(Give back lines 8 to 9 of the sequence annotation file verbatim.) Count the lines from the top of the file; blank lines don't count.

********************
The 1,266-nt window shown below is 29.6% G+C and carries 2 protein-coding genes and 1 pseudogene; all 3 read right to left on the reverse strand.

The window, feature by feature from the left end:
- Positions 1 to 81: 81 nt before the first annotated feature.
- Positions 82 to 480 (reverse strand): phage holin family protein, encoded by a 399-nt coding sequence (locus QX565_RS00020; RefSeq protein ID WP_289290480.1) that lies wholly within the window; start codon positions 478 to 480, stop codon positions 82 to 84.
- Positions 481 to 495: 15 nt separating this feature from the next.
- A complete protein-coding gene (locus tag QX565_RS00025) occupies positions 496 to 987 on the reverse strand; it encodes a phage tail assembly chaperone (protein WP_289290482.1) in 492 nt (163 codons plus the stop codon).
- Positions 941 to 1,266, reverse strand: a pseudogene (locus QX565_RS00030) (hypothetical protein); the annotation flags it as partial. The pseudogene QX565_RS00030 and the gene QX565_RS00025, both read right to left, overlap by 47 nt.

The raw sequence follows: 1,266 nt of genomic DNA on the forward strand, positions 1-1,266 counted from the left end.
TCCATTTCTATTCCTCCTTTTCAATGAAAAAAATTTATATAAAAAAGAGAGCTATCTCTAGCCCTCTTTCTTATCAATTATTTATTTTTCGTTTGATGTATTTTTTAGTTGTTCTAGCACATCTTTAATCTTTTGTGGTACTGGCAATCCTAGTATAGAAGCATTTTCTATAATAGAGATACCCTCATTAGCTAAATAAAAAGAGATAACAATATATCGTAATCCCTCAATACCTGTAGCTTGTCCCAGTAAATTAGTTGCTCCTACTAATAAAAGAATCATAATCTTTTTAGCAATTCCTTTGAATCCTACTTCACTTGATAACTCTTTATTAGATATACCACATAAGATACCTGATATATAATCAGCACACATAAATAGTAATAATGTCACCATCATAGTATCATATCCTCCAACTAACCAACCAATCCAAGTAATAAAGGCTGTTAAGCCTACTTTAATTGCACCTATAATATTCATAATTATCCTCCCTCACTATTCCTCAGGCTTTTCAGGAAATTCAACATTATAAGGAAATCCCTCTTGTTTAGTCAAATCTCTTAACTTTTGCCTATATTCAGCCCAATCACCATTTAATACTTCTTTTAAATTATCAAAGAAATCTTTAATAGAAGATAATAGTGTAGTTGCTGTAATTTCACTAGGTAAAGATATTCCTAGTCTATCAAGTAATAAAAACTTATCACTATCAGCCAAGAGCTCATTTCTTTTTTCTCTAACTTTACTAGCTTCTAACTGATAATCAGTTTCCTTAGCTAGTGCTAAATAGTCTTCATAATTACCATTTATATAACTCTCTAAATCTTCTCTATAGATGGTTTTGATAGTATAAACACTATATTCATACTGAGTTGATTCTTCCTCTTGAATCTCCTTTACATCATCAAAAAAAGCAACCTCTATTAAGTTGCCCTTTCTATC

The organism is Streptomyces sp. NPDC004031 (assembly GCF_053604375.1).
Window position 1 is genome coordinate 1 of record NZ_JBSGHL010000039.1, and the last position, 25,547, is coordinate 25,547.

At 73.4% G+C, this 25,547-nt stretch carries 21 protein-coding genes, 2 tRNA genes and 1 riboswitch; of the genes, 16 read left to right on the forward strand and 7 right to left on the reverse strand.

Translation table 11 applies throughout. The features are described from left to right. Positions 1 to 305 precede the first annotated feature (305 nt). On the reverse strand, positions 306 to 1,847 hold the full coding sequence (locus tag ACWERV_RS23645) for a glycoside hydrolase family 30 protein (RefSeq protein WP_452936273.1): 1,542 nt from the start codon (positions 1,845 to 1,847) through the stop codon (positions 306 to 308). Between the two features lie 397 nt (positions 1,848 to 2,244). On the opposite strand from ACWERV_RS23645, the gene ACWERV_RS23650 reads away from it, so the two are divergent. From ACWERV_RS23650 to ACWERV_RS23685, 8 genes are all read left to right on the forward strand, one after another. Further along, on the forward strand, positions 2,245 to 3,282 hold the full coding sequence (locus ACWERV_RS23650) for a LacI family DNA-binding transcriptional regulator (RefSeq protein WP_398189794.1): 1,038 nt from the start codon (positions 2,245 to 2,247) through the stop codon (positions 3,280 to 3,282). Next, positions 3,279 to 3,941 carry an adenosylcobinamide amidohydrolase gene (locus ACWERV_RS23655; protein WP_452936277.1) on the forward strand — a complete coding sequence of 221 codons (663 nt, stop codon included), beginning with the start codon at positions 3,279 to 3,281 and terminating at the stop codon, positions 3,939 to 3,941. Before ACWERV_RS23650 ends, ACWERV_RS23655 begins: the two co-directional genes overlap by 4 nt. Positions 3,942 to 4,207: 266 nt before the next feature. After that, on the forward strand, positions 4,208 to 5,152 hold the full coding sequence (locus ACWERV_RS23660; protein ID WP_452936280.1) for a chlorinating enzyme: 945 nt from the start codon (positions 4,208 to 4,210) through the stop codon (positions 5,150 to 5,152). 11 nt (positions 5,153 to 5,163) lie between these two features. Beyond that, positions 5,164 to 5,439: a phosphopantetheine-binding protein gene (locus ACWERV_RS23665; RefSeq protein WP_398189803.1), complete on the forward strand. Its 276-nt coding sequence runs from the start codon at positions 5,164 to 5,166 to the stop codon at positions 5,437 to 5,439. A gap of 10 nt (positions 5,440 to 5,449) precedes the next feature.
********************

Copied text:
The raw sequence follows: 1,266 nt of genomic DNA on the forward strand, positions 1-1,266 counted from the left end.
TCCATTTCTATTCCTCCTTTTCAATGAAAAAAATTTATATAAAAAAGAGAGCTATCTCTAGCCCTCTTTCTTATCAATTATTTATTTTTCGTTTGATGTATTTTTTAGTTGTTCTAGCACATCTTTAATCTTTTGTGGTACTGGCAATCCTAGTATAGAAGCATTTTCTATAATAGAGATACCCTCATTAGCTAAATAAAAAGAGATAACAATATATCGTAATCCCTCAATACCTGTAGCTTGTCCCAGTAAATTAGTTGCTCCTACTAATAAAAGAATCATAATCTTTTTAGCAATTCCTTTGAATCCTACTTCACTTGATAACTCTTTATTAGATATACCACATAAGATACCTGATATATAATCAGCACACATAAATAGTAATAATGTCACCATCATAGTATCATATCCTCCAACTAACCAACCAATCCAAGTAATAAAGGCTGTTAAGCCTACTTTAATTGCACCTATAATATTCATAATTATCCTCCCTCACTATTCCTCAGGCTTTTCAGGAAATTCAACATTATAAGGAAATCCCTCTTGTTTAGTCAAATCTCTTAACTTTTGCCTATATTCAGCCCAATCACCATTTAATACTTCTTTTAAATTATCAAAGAAATCTTTAATAGAAGATAATAGTGTAGTTGCTGTAATTTCACTAGGTAAAGATATTCCTAGTCTATCAAGTAATAAAAACTTATCACTATCAGCCAAGAGCTCATTTCTTTTTTCTCTAACTTTACTAGCTTCTAACTGATAATCAGTTTCCTTAGCTAGTGCTAAATAGTCTTCATAATTACCATTTATATAACTCTCTAAATCTTCTCTATAGATGGTTTTGATAGTATAAACACTATATTCATACTGAGTTGATTCTTCCTCTTGAATCTCCTTTACATCATCAAAAAAAGCAACCTCTATTAAGTTGCCCTTTCTATC